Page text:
Franciscan Sister of Christian Charity Sister Kathleen Murphy reflects on Pope Francis’ January Prayer intention regarding Christian Unity.
January brings to us the Week of Prayer for Christian Unity. Perhaps we can even extend this to a prayer for unity of all who seek God’s ways. Pope Francis leads us in this direction as he admonishes us to pray: May the Lord give us the grace to live in full fellowship with our brothers and sisters of other religions, praying for one another, open to all.
“Before” does not outstrip Him,
“after” does not interrupt Him
“of” does not vie with Him for precedence
“in” does not inhabit Him
“when” does not stop Him
“if” does not consult with Him
“over” does not overshadow Him
“under” does not support Him
“opposite” does not face Him
“with” does not press Him
“behind” does not limit Him
“previous” does not display Him
“after” does not cause Him to pass away
“all” does not unite Him
“is” does not bring Him into being
“is not” does not deprive Him from Being.
His essence is without qualification.
His action without effort.
These haunting lines aptly describe the God of Abraham, Isaac and Jacob; the God of Mohammed and the God of Jesus. They describe the totality of our own God. It is this month’s task to pray that the fabric of faith be rewoven, be mended back into one tapestry. We are all children of the Creator, of God. If we have learned various names for this loving Presence, this should not be our reason for disharmony. If others have found other ways to pray and other ways of envisioning God’s face, this should not be our reason for discord. If we take time to ponder it, we know that we do not possess the one true name of God, save the name of Jesus, His Son. We find many titles in the Scriptures such as Adonai, Abba, and El Shaddai. We do not have a snapshot, statue or sketch of the face of God. We do not address God or see God any more accurately than others. God is robed in mystery and is present to all His children.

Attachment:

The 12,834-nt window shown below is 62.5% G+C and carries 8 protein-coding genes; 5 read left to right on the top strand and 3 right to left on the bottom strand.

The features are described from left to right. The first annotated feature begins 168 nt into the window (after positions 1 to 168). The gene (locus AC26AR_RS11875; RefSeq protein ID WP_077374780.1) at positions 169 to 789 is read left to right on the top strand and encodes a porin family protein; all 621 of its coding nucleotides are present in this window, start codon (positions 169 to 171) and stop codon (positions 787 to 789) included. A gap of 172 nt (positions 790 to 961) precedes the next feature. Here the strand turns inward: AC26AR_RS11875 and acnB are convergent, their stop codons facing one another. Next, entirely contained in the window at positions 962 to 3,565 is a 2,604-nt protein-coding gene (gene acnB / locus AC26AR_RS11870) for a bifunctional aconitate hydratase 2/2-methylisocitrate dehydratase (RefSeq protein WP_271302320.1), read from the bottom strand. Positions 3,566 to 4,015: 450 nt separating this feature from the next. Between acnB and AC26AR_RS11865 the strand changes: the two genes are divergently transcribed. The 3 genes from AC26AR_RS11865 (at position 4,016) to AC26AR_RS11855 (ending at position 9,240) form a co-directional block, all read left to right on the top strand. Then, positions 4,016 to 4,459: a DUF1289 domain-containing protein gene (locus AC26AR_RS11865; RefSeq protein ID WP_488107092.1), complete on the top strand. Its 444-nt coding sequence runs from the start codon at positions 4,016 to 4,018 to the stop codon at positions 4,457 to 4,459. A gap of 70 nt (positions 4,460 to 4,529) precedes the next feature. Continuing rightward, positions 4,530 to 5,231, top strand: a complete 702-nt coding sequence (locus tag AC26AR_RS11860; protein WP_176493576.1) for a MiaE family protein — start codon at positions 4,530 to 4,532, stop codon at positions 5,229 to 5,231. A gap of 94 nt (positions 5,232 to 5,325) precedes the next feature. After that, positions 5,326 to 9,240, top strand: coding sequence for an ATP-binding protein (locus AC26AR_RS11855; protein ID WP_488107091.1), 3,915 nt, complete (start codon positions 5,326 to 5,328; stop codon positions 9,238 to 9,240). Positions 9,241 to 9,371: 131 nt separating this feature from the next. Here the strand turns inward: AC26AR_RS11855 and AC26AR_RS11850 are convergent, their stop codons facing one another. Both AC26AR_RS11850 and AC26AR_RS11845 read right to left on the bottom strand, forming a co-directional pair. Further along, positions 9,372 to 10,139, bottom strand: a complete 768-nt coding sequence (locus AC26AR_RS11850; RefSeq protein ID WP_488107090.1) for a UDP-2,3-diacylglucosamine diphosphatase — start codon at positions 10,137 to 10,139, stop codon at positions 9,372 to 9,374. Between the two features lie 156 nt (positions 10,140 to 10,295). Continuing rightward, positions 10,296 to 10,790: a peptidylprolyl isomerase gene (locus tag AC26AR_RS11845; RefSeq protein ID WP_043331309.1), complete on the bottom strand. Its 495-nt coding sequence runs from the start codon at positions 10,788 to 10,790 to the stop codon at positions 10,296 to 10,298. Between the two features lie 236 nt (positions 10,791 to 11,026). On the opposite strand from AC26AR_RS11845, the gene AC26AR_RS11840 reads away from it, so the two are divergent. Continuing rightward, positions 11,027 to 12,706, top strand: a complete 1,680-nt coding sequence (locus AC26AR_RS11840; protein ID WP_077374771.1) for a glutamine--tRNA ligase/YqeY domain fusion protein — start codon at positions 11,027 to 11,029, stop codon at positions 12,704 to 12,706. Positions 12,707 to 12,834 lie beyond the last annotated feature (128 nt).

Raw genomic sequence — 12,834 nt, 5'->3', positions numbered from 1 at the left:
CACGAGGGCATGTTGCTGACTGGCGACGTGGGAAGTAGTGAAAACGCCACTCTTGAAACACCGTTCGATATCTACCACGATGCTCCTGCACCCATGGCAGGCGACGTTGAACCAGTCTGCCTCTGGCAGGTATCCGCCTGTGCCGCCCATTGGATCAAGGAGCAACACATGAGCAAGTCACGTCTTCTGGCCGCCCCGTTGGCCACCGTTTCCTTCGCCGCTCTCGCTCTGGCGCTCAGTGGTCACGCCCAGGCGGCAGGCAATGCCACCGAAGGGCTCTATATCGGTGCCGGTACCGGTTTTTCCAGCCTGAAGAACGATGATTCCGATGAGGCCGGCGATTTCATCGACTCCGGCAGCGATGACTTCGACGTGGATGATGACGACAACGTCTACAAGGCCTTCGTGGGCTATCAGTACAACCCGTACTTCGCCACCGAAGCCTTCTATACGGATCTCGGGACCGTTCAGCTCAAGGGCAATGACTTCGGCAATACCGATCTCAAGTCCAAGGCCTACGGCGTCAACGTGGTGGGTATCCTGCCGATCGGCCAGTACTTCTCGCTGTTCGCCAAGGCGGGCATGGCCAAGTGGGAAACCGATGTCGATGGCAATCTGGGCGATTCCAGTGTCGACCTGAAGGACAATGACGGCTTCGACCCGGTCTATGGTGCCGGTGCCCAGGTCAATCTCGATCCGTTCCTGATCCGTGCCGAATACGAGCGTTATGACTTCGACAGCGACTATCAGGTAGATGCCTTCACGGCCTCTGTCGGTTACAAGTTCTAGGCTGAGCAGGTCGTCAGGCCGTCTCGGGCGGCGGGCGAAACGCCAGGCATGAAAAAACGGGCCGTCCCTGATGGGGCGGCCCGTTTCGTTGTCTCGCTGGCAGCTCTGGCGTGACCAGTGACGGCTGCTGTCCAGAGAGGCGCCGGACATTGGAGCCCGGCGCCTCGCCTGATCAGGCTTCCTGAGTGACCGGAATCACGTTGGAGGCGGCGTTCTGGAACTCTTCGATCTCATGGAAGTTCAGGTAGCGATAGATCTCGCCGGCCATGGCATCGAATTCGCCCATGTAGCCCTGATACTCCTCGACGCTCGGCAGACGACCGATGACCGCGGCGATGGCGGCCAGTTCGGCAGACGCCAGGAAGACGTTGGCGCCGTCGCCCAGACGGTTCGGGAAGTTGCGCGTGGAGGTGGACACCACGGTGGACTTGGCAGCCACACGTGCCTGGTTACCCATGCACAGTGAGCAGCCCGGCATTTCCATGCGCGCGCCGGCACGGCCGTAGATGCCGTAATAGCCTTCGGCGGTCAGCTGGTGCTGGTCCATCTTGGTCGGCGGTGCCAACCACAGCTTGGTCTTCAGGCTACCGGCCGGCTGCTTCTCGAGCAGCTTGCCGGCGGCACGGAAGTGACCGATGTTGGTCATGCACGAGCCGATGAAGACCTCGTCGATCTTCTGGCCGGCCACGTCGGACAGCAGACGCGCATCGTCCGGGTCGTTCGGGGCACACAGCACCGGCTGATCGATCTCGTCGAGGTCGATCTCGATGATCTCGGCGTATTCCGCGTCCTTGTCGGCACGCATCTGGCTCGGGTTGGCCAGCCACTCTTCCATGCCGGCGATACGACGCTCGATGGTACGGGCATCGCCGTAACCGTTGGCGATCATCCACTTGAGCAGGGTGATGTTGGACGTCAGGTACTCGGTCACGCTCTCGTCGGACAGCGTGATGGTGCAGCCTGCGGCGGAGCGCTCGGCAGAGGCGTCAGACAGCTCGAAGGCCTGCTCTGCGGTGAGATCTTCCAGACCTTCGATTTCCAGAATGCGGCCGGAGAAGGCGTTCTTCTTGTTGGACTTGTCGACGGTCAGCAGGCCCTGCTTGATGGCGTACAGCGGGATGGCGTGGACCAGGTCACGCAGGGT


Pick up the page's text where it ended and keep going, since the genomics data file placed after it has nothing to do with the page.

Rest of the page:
God’s work needs active hands and feet in many places, in many languages and in many forms. It is our prayer that all of us join with all believers in serving God’s purposes. One of those purposes which has been present in our reflections is that of ending racism. Our Bishops write in this regard: “Certainly we cannot accomplish this task alone (abolishing racism). We call on everyone, especially all Christians and those of other faith traditions, to help repair the breach caused by racism, which damages the human family. Ecumenical and interreligious cooperation has been pivotal at key moments in our history, for instance, in the abolition of slavery and during the civil rights era. The leadership of the civil rights movement, especially that of Rev. Martin Luther King Jr., invited ecumenical and interreligious cooperation, as was seen when Catholics, Protestants, and Jews marched together. That spirit is integral to the fight today. As religious leaders, we must continue this tradition. Open Wide Our Hearts, USCCB
Finally, Dr. Martin Luther King Jr. included in a sermon, the following: “If we are to have peace on earth, our loyalties must become ecumenical rather than sectional. Our loyalties must transcend our race, our tribe, our class, and our nation; and this means we must develop a world perspective.” Amen to that!